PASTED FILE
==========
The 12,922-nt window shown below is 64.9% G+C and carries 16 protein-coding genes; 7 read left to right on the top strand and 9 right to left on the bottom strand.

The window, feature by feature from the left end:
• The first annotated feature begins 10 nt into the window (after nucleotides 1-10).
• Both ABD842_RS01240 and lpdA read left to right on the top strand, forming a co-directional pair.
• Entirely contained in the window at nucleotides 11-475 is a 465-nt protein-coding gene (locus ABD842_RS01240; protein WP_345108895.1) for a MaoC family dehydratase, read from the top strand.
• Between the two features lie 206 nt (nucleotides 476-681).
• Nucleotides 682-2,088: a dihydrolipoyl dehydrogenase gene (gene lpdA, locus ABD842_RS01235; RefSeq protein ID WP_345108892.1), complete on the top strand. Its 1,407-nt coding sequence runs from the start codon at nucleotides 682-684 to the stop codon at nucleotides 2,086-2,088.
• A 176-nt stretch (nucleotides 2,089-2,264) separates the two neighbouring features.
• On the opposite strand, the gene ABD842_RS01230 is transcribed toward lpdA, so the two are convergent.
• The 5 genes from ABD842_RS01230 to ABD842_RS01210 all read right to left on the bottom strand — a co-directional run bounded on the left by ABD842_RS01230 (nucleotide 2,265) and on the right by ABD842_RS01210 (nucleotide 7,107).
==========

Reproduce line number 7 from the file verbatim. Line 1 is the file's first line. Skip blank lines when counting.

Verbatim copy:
• Nucleotides 682-2,088: a dihydrolipoyl dehydrogenase gene (gene lpdA, locus ABD842_RS01235; RefSeq protein ID WP_345108892.1), complete on the top strand. Its 1,407-nt coding sequence runs from the start codon at nucleotides 682-684 to the stop codon at nucleotides 2,086-2,088.